Monday, May 25, 2009

Intermission: @Platea Charades!

Photo by nigelpepper on Flickr

We on the @Platea steering committee are hard at work planning for Project III, which we're quite excited about. It won't be a performance along the lines of Co-Modify, but it will continue in the realm of public participatory art. We'll be announcing it in the coming weeks.

In the meantime, however, we realized that the performance camaraderie and community that built up during Co-Modify is a wonderful thing, and we wanted to continue that, while also encouraging innovation and experimentation in Twitter- and social media-based performance art. To that end, we realized a great "intermission" project-between-projects would be none other than @Platea Charades!

How does this work? Simple:
1. Send a DM or @ to @Platea on Twitter to indicate your interest.
2. If you're chosen, feel free to pick your own prompt, or use this site. Or, we can send you a prompt if you'd like.
3. You'll need then to perform it, and the @Platea feed will announce your twitter username so others can follow you. Be sure your feed is set to public.
4. Start performing! Use hashtag #twarades to broadcast your performance, so folks can follow along. If you're the audience, follow the performer and send @replies with hashtag #twarades to make your guesses.
5. Whoever guesses correctly wins, and, if s/he wishes, gets to perform the next prompt. Otherwise, the winner should pick the next volunteer.
6. Repeat steps 1-5.

Dance with Black
Photo by fofurafelinas on Flickr

But how does it work? Aren't you not allowed to talk during charades?
That's right. You're not, and since Twitter is a word-based medium, it should be all the more interesting. The point is that we want to encourage you to find unique and interesting ways to push performance art forward in this fledgling medium. But here are some ideas to get your creative juices flowing:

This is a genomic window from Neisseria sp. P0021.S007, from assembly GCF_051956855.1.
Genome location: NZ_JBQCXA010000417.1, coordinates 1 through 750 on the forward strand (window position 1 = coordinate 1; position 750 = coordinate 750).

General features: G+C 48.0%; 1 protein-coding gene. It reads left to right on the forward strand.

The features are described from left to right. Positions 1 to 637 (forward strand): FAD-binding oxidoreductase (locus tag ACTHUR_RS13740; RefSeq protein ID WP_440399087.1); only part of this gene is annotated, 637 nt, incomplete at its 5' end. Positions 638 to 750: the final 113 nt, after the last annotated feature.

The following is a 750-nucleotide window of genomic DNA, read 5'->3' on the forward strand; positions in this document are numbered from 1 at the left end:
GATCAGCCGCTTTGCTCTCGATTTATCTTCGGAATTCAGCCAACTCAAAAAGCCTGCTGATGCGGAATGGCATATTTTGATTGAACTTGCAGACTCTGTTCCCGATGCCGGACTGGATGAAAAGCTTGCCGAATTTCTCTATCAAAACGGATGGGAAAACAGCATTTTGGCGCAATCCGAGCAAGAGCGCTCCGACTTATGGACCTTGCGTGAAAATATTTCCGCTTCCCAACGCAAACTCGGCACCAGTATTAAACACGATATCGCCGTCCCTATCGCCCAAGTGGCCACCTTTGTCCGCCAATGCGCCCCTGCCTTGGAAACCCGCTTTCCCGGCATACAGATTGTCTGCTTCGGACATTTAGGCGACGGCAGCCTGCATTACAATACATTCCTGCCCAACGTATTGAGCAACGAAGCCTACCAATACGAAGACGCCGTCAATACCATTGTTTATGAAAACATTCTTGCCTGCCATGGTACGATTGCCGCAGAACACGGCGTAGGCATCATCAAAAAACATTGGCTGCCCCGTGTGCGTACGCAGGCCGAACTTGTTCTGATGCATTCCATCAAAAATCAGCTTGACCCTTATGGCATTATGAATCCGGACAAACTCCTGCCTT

• Try spelling out your pantomime. For instance, if your prompt is Tiger Woods, you might tweet: "I'm crawling and growling, lying close to the ground, as if ready to pounce #twarades".
  • Incorporate video or images. Tweet a link to a Twitpic or Seesmic video.
  • Tweet as if you're a part of the prompt. If your prompt is ER, you could tweet, "I need 50 cc's stat! #twarades".
  • [Insert your neat idea here.]

I've played lots of different versions of charades. What are the rules for this one?
This is a traditional charades game, and we're following the rules as spelled out in Wikipedia as best as we can. At the same time, we're trying to explore and adapt charades for a new medium, so don't be afraid to experiment. The creativity and innovation during Co-Modify and The Great Yawn were fantastic, and we want to continue along those lines. Just be sure to keep your tweets family friendly, as we have lots of different ages and groups represented here, and we want to be sure everyone can participate.

Otherwise, there is no fail whale with @Platea!

Seniors Dancing, Mayfest
Photo by StevenM_61 on Flickr.

When do I perform? And how often?
Any time you wish. Just keep in mind that @Platea members are spread out across the globe, from California to Switzerland to Tasmania, with most of them centered in the U.S. and western Europe. Thus, you'll want to keep in mind the optimal time zones for participation. If you're going to log off for a bit, just be sure to tweet that (don't forget to include the hashtag!) so folks know when you're not available to field guesses. We just ask that you tweet at least a few hints each day to keep the performance moving.

I have more questions - how do I get them answered?
Just leave a comment below and we'll pop your question into this post with an answer.


  1. Are there going to be more than one performer at the same time? And if so, could I both perform AND guess?

    If it's two or more words (like Tiger Woods) and someone says tiger, could I tell them that's right but there's more?

  2. One performer at a time.

    Yep that sounds right! Normally in charades, people act out one word at a time, so that should be fine.